Second, why would the Republican, which have an elected majority, want to use the judiciary to remake the laws. The judiciaries role is to interpret the laws made by Congress. If the Republican elected majority wants to change labor, environmental and privacy laws, they can just pass new legislation. The problem we have today, is the way liberal courts are interpreting existing laws, making it apply or not apply to fit their personal views. The Republican Congress, is attempting to bring balance to our court system, by adding a few some strict constitutional justices to the mix. Bring balance to an unbalanced situation. Something the liberals want to prevent, the courts are their only option to bring about their nanny government agenda.

Finally, when the Democrats were in the majority, they did not hesitate to change the rules to meet their constituents needs, why should the Republican hesitate now? Our political system is based on majority rule, not on minority rule. If the Democrats want to make the rules, they need to show the voters that they are the better leaders. Being an obstructionist is not leading.

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Friday, April 08, 2005

Beale AFB Update - Guam

My April issue of Air Force came today and I was thumbing through the pages and I spotted this.

"We are looking forward to the Global Hawk being stationed here permanently out there" said Lt Gen Paul Hester, pointing to a slide of the tarmac on Anderson Air Force Base, Guam. He went on to point out that Anderson AFB will be moving from partical caretaker status to have a more active role in Air Force Operations. "PACAF has great plans for Anderson in the future," according to the article. Download Headwinds for the Air Force here.

The question is, will this future come at Beale's cost? Moving the Global Hawk with in striking distance of the Pacific trouble spots is consisent with Sec of Defense, Rumsfeld's new vision for the military. Could Global Hawk be moving to Anderson AFB, not Beale AFB?

Tell me what you think

Union visit and tour

I was invited by Jeff Ackerman, the Union Publisher, to drop by and meet his new editor Pat Butler, the new web editor Kady Guyton, and get a tour of the multimillion dollar modification to the office and printing plant. Jeff is very proud of the changes and the new working environment, with a higher ceiling and more natural light. The current building is more like a cave, with limited natural light. I also talked with Keoni Allan, his company is doing the modifications. He was proud of the work his team is doing, especially their ability to work around the staff while they are publishing the paper. The day to day work continues while his guys and gals are tearing down the old and building the new, with a lot of night shift work. New carpets, ergonomic work stations and G-5 Macs will complete the modifications. I saw some of the new G-5 Workstations in the layout department. Wow, I need one of these for my desktop machine. When the job is done, the staff will have a much improved working environment. Jeff’s hope is these changes will produce a better product for his readers. It looks like a great start.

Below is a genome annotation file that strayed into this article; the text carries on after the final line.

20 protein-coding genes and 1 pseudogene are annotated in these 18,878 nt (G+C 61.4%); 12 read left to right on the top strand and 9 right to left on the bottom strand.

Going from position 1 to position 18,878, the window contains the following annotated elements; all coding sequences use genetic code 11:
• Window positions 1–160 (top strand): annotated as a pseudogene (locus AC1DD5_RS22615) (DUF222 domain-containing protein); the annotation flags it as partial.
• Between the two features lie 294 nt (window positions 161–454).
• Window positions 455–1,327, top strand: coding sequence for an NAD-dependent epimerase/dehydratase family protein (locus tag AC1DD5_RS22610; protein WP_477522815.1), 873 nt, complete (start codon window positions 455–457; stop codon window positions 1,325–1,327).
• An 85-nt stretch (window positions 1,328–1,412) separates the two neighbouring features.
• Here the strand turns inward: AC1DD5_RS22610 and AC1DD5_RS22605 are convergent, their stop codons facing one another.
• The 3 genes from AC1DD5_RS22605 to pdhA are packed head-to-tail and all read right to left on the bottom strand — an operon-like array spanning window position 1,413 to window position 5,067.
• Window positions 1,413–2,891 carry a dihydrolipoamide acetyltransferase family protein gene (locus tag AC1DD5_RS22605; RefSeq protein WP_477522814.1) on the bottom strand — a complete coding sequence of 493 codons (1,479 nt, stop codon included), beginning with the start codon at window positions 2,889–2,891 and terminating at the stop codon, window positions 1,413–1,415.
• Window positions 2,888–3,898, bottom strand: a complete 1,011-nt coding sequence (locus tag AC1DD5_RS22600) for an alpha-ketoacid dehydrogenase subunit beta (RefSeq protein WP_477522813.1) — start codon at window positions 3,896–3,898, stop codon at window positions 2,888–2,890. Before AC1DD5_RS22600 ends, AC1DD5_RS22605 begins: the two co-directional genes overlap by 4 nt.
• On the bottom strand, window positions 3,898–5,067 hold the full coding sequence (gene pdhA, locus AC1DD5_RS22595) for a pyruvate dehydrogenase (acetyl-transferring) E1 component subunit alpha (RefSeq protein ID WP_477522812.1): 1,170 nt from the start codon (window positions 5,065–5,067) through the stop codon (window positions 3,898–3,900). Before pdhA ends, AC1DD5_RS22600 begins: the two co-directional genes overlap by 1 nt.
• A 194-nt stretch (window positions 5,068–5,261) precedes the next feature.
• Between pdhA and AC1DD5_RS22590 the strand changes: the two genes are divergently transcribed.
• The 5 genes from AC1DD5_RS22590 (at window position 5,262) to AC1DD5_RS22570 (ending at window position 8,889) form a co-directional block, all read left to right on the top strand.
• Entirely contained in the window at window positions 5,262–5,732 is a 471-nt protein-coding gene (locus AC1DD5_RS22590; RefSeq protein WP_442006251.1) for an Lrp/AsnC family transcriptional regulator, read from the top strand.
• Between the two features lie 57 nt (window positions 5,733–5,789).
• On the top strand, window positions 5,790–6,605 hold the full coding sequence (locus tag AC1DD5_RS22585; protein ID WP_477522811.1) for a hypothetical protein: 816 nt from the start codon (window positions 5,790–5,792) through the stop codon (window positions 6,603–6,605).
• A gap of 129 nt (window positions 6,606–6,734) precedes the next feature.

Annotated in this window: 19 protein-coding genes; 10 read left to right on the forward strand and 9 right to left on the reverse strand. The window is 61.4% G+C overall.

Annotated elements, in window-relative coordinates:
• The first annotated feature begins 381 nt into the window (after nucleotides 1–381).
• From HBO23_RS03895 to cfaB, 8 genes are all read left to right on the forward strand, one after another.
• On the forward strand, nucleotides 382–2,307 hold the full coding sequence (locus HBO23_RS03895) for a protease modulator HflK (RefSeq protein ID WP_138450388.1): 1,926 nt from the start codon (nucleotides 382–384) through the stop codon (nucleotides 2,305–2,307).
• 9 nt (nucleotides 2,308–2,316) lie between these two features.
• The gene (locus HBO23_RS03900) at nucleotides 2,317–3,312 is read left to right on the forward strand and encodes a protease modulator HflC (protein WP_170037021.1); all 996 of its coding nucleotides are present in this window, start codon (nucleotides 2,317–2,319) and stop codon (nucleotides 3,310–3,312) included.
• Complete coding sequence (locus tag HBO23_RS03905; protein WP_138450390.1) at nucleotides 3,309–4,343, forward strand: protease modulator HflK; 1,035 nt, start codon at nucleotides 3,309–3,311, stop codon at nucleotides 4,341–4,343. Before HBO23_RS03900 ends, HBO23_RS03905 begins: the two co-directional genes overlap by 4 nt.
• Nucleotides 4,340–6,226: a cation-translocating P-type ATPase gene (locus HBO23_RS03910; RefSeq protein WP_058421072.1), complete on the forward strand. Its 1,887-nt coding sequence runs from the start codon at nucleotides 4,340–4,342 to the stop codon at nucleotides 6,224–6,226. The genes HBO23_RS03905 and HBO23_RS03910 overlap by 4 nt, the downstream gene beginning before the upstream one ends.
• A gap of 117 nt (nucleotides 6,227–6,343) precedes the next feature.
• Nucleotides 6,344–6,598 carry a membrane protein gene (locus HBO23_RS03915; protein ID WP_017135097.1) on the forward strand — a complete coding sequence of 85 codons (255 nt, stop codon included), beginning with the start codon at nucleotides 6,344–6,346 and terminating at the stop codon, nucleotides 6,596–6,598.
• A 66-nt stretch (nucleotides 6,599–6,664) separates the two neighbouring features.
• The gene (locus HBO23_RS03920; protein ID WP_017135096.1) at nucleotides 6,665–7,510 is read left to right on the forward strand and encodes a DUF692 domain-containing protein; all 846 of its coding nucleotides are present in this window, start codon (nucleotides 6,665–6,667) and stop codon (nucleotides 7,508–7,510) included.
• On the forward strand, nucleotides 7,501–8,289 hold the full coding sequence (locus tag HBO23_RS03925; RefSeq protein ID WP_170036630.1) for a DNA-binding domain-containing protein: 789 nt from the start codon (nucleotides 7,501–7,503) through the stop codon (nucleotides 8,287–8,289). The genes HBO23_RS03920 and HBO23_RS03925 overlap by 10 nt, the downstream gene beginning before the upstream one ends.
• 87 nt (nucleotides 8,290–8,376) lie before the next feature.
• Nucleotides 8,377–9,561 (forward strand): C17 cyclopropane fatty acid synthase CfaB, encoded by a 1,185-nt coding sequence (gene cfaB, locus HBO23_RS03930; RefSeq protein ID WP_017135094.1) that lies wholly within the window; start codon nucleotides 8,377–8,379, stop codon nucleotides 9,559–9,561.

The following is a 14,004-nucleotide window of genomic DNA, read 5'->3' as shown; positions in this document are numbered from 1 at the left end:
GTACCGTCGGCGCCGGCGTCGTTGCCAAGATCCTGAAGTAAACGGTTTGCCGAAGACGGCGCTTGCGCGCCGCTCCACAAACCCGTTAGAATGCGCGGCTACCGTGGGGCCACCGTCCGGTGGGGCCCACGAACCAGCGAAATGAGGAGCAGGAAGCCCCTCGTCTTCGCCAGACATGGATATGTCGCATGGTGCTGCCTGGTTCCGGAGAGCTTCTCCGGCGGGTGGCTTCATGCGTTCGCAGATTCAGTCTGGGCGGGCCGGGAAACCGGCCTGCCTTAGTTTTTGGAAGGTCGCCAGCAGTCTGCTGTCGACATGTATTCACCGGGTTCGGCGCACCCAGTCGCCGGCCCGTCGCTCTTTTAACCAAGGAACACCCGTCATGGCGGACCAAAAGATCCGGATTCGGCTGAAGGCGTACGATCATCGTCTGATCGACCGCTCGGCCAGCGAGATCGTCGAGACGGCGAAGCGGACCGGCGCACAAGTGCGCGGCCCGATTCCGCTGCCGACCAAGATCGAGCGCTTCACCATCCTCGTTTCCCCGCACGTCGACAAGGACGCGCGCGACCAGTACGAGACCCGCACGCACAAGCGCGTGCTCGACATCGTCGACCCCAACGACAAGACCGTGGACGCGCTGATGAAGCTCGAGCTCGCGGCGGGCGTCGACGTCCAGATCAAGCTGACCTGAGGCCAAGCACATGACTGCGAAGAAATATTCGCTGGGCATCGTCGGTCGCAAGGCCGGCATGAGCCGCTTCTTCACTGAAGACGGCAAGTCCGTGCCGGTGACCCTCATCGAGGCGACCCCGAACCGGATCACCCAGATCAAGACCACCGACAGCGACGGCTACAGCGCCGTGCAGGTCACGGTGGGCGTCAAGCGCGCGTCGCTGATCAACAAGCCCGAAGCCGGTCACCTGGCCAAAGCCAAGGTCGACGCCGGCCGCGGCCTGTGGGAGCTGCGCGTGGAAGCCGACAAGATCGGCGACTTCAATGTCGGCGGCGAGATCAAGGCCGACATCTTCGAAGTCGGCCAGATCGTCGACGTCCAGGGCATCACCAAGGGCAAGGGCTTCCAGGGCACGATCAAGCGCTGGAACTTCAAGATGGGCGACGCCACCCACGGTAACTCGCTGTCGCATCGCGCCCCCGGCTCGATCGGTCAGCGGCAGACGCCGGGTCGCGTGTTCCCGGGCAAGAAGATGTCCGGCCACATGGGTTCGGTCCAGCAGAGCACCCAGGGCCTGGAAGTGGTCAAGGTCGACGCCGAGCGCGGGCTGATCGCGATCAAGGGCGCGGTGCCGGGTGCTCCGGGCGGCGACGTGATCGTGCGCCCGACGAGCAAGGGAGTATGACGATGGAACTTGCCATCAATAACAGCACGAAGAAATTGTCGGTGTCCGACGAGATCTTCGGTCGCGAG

Kady Guyton came to The Union from the Auburn Journal. She has a strong background in web development, and is making plans to start some blogs at the Union. This will provide more column space, though maybe only in the online version. The goal is a more interactive web site, with more opportunities for readers to comment on stories and issues. The final products are still works in progress, but I am looking forward to some improved reader interaction.

I only had a meet and greet with Pat Butler, so I am looking forward to a future sit down once he has more time to get comfortable in a new job, in a new community. We can be rough group to deal with, so lets give Pat a change demonstrate his vision and talent, before launching editorial attacks. He was less imposing in person than in his pictures on the editorial page. He flashed this visitor a warm smile, even though I broke into his work routine.

It was a short visit, but came away impressed with the changes underway at The Union.

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A question no one has answered

Readers comment on parental notification issue, April 8, 2005

Betty Evans writes:
As a guardian/parent, I was always notified when my grandson broke rules or got hurt participating in sports, along with having to sign permission slips for sports physicals. If an injury occurred, I was advised to take him to the doctor or hospital at my expense, which leads me to ask: Who is monetarily responsible for children with serious conditions seen by doctors without parental consent? What happens after an abortion and treatment for depression or sexually transmitted diseases has been performed and children come home to unknowing parents?